nearly all the branches have to be trimmed
up and shortened in order to restore thoi
balance of things. But such a tree, so
marred in root ad branch, is only half a
tree. It is a fragment to Avhich the lost
parts can never be restored. Begin, then,
with small trees. How they enjoy life!
They Avill, ere long, outstrip the large
stumps you set out at the same time, get
tfcem on your laAvn and pleasure ground.
Throw.-away your pruning-saAv and let
them work on-t th.eir own ideal If "you
interfere at all. let it be only "i. itii
ihumb and finger. -.-Never' 5arV their waa
ton Avays. They v, ill idtaiu". near .fc'per
fection if you will only let Avell alone." '
Coos County. Fren?; a lettcr nublished
in the Advocate we obtain the fojiowigg
in regard to Coos county : 0
Empire City is a prettyHittle.. Seaport
town, situated on the south side of Coos
Bay, about four miles east of its mouth.
It isquite a thriving toAvn ; has three
stores, two saloons, and three hotels. The
county of which Empire City is the county
seat, consists of Coos : river valley, which
is settled twelve miles above its mouth,
and Coquille river valley which is settled
for seventy milea from Avhere the river
empties into the iOcean- There are tAvo
large saw mills on the bay, which employ
from twenty-five to thirty 'hands each, be
sides many fhoi are employed in rafting O
and cutting logs to supply the mills. The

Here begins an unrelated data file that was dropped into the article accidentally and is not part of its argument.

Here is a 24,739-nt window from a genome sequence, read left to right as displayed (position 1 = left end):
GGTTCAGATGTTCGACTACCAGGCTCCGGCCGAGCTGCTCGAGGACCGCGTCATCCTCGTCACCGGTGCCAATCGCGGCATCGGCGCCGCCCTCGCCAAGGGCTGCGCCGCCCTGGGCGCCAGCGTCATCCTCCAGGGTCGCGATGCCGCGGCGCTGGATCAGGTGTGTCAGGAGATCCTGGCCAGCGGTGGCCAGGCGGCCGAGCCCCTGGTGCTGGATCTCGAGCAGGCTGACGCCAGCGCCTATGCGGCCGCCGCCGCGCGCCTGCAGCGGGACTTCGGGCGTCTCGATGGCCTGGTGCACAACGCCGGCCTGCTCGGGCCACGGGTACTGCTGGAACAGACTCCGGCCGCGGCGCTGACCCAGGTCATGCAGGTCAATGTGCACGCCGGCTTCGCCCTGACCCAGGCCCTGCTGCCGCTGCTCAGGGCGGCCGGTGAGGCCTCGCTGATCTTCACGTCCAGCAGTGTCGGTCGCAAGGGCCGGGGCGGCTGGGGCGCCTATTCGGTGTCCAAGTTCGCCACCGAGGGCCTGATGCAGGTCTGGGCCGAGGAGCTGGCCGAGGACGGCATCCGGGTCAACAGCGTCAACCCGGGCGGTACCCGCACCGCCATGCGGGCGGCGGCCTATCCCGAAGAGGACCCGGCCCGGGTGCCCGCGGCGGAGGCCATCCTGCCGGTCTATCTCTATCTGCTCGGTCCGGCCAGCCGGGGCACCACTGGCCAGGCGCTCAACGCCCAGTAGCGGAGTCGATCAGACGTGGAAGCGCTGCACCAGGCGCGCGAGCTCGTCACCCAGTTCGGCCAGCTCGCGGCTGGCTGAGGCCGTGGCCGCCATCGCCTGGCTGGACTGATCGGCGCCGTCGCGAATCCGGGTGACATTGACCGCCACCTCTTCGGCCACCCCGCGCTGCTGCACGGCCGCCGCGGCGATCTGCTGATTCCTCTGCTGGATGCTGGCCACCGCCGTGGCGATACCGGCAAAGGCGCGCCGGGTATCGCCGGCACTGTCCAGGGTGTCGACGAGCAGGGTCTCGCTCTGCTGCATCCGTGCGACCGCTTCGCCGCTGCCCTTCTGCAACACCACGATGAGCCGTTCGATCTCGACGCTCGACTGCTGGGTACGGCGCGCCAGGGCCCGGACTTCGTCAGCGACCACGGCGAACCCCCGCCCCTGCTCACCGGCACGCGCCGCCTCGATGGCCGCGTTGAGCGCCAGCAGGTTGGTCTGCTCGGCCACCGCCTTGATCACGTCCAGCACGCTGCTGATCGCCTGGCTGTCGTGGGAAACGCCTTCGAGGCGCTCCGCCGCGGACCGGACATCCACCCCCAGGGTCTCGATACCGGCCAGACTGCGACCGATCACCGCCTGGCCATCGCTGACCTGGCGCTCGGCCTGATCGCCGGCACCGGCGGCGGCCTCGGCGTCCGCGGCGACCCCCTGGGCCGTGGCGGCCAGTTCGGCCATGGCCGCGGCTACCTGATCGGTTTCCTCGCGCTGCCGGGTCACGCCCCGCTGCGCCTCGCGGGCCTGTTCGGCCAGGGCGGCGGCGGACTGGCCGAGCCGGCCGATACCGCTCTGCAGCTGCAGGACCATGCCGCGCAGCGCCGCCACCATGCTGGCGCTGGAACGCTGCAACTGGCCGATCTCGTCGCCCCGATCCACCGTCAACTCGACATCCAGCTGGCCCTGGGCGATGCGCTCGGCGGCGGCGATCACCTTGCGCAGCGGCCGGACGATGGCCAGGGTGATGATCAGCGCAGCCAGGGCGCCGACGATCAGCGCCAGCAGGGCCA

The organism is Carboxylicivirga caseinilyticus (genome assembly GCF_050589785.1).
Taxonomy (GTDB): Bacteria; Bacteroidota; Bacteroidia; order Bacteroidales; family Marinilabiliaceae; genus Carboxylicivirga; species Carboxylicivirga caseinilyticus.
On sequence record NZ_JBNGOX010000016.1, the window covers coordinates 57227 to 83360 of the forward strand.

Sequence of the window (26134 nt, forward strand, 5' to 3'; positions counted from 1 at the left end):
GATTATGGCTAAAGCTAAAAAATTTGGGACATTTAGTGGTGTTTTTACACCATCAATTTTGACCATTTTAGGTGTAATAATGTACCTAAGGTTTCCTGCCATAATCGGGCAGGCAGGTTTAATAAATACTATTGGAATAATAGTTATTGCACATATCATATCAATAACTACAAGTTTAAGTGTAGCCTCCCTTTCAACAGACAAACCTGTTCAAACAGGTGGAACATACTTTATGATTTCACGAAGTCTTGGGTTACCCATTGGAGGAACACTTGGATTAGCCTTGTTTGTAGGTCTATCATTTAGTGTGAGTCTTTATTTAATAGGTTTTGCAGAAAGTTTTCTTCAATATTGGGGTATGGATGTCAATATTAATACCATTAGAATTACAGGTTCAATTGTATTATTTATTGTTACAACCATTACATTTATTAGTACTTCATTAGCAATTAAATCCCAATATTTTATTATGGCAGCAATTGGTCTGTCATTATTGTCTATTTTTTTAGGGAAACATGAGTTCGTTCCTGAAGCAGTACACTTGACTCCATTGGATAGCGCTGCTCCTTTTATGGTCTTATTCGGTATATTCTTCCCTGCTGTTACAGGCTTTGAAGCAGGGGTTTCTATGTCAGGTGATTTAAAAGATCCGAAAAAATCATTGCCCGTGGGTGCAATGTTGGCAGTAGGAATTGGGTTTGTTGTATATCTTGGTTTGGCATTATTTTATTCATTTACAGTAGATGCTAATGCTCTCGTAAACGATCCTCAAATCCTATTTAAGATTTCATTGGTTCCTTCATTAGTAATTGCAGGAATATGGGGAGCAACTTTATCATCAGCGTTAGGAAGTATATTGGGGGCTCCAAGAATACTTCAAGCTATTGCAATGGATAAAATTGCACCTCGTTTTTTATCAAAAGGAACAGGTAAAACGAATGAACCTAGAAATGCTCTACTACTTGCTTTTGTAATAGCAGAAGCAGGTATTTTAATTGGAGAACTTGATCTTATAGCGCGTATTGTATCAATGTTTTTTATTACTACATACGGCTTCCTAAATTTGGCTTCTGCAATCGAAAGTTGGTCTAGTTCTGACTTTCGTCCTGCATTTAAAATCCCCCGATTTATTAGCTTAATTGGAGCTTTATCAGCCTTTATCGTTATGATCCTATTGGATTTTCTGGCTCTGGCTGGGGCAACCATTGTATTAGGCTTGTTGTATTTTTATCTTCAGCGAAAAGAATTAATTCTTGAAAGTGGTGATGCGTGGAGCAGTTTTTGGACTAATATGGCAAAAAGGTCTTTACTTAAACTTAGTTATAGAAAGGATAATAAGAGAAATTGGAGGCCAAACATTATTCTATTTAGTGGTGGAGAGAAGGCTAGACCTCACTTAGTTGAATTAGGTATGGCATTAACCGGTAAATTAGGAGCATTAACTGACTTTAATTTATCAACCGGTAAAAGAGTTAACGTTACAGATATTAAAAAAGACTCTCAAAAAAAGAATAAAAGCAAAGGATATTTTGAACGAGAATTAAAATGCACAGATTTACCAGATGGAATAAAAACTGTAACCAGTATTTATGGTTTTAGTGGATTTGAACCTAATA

tAvo valleys; alluded to are being settled
up fart and the large trees are made to
feel the woodman's axe, that room mav be
made lor the cultivation of the rich soil.
Randolph is another place of some import
ance. It is situated near the mouth of
the Coquille riA-er. There are some good
mines here. There i()a report that new
diggings have been discovered near by,
but I shall not place implicit confidence
in it until confirmed bymore thorough in
vestigation. The Coquille river is navi
gated by one small vessel, of forty tons,
and it is reported that another will be put '
on. to ply between its mouth nd San
Francisco, next summer. : " " .
Mcst Haate Cipkr ! The following did -
not happen in Findlay, says the Jeffer-:
soman, but did in a to Ave not far distant :' o
In a Good Templars' Lodge, the subject
was being discussed as to whether it was
alloAvable for members of that fraternity.
to drink cider. The pros, and cons. of.
the question Avere being discussed with',
imteh Avarmth some of the members,
speaking twice upon the subject' At last
a young lady, Avho had spoken once before. -and
in favor of eider, got up, thoroughly
warmed in favor of the affirmative. After ,
a spirited prelude, giving aq glowing de-,
scriptioii of the goodness of cider, and its -usefulness,
she closed with " and, bretbT -ren,
cider is a necessity to me, and I must'
have it. 1 shall have ft. If iian't-get it;
any other Avay I shall eat apples and gets
some fine young man to 'squeeze' me ; for
I tell you that I can't live without cider !.'.
Notwithstanding this glowing perora
tion, the question Avas decided in the nega
tive, and the poor girl is out on cider, .